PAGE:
The last of the five songs is Tout Gai!, a lively dance tune, and its manuscript is housed in the Memorial Library of Music at Stanford. Its hasty genesis is evident in Ravel’s scrawl and in the performance edits presumably added for its presentation at Calvocoressi’s demonstration. The Stanford Music Library also offers printed scores of the entire cycle, Cinq Mélodies populaires grecques, which includes Tout Gai!. Both the Music Library and Stanford’s Archive of Recorded Sound hold a variety of sound recordings, in vinyl disc, CD, and digital formats, from as early as 1960.
In fact, Tout Gai! is one of eight Greek folk songs harmonized by Ravel. Five were originally completed several years earlier for a similar lecture by Pierre Aubry in 1904. It was at Calvocoressi’s request that Ravel wrote three more, including Tout Gai!. Three of the earlier songs were discarded and eventually lost, while the remaining five were published as the Cinq Mélodies populaires grecques.
1. Chanson de la mariée
2. Là-bas, vers l'église
3. Quel Galant m'est comparable
4. Chanson des cueilleuses de lentisques
5. Tout gai!
Sonatina No. 1 "Cretoise" op.75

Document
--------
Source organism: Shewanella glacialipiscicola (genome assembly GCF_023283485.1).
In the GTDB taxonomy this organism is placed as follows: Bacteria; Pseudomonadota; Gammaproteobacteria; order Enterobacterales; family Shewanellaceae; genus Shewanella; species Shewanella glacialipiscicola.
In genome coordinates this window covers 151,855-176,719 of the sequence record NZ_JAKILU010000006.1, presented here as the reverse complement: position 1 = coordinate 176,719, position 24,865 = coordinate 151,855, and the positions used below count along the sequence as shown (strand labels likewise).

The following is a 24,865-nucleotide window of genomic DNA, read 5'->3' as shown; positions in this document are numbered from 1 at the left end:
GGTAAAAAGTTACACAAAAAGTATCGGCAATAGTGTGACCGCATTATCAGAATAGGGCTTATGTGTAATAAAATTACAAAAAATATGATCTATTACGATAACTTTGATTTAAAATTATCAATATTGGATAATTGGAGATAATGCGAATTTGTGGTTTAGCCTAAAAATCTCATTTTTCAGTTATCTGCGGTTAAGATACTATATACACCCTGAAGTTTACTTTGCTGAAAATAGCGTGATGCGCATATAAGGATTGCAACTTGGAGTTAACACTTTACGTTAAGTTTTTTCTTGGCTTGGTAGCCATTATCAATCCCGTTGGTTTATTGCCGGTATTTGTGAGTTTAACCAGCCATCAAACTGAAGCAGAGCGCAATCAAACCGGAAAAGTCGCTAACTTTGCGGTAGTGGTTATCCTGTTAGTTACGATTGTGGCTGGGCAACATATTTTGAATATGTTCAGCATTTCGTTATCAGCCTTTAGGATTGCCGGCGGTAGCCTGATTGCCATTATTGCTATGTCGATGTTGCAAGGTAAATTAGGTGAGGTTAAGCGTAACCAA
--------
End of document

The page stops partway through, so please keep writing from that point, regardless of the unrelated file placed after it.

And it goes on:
Theodorakis' Sonatinas constitute a most healthy expression of Hellenism in the middle of the 20th century, when all the trends were busy restructuring themselves. The Sonatinas do not look back, they are forward-looking and succeed in reestablishing a Modern Greek musical vocabulary in the international "textbooks". Clear thoughts free of worry and weight, full of light and life. Balance is struck between many extreme opposites, which were typical of the composer in those, years, and the fact that this is achieved in an actual fashion enhances the attractiveness of the music. It is worth remembering the contribution made by Manos Hatzidakis to the third movement of the 1st Sonatina. Hatzidakis added an intercalated episode to the final part - as attested by Theodorakis himself - by using his pencil to put a musical mark on time, thus helping us to understand the relation of the two.